Teaser scene for the next episode.

The episode ends with everyone passed out from a sudden trip through time, and landing on a desolate piece of land with the shadow looming. The first time I ever watched this story, it was just before I had taken ill and spent three days at home, having coughing fits and binge watching classic Doctor Who on Hulu. I wasn’t fully sick at this time. However, it was just enough to make my brain fuzzy and not fully recall everything that happened later. My next opportunity to watch this serial occurred after I had picked up the DVD. I then made the mistake of watching the pilot episode of “An Unearthly Child” instead of the re-shoot that was actually the broadcast version. It was startling to watch the difference. While the script, and even many of the shots, didn’t seem different on the surface, the tone and facial expressions of the actor made the whole thing so much darker. While Susan felt much more alien, she also felt less emotional and heartless. The Doctor felt much more menacing, devious and dangerous. I would get completely done with the episode and look over the DVD menu before realizing what had happened, and relief to wash over me.


Episode Summary: Two nosy teachers get kidnapped by some aliens after learning about a police box that actually travel through time and space, and is bigger on the inside than it is on the outside.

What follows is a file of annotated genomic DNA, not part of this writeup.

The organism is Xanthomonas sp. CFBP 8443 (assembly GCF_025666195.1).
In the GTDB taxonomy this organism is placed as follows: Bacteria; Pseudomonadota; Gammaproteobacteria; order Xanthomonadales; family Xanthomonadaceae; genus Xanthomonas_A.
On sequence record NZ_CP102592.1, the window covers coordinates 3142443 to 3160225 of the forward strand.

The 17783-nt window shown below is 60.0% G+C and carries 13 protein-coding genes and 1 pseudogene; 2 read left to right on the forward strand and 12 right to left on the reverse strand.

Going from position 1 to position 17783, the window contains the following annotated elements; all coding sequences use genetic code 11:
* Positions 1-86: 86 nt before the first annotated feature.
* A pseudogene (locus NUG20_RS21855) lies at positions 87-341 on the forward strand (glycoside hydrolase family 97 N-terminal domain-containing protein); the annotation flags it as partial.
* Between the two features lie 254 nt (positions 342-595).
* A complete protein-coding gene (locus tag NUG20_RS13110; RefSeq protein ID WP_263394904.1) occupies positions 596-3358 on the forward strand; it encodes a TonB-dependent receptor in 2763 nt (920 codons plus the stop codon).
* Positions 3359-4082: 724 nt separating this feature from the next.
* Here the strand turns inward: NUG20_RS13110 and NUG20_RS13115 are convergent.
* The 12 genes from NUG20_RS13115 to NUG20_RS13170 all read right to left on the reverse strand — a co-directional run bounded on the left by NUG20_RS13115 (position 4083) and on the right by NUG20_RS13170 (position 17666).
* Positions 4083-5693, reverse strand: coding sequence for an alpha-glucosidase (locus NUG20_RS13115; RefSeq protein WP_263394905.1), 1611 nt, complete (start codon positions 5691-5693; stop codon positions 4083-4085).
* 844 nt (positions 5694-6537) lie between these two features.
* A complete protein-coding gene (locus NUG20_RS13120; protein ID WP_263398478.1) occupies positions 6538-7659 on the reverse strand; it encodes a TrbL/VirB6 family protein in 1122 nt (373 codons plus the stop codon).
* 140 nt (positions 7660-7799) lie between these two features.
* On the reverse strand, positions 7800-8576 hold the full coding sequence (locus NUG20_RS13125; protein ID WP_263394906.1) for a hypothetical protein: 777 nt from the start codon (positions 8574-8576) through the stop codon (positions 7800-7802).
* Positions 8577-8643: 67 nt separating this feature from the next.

What do you think? Any massive themes that I missed or ignored that you’d like to discuss? Leave a comment below.

A Road Map for Space & Time

I’m bad at making my own plans. I’m can resent following goals I set for myself. I can purposefully avoid requirements I set for myself. Yet, without them I will languish and not even try.

So, here is the plan.

Every Monday I plan on focusing on some aspect of Classic Who. Ideally this will mean watching/listening to Classic Who in order. It can be a tedious challenge when you want to mix your Doctor Who up. That is where the rest of the week comes into play.

Tuesdays will focus on New Who episodes. Once again, I hope to talk about these in episode order, but will not ignore if desire or inspiration strike elsewhere.

Comics, novels, non-fiction books and the like will be discussed on Wednesdays.

To go along with social media “Throwback Thursday” trends I will focus on either older events, specials or my own personal memories or Doctor Who collection pieces.

Finally, Friday is where things get experimental. For those who know me, the title reference is to one of my favorite bands. “Queen Fridays” is where I am going to relate pieces of Doctor Who to other pop culture.

I expect most entries to be pretentious, far fetched or reaching to make their point. That’s fine. I’m selfishly writing them for my own sake. I missed the early 00s of blogs that streamed out when Doctor Who came back on air. I didn’t understand or try to understand Classic Who the less than a handful of times I saw it on PBS in the 90s. As a “new” fan I’ve missed most of the milestones. I am centralizing my experience in the most selfish way possible, in the hopes that sharing and learning from others helps me grow in ways that are less centralized.


What do you think? Are there any subject I need to make sure are included in my weekly treks through space and time? Can those things fit into any of the categories above? Let me know by leaving a comment.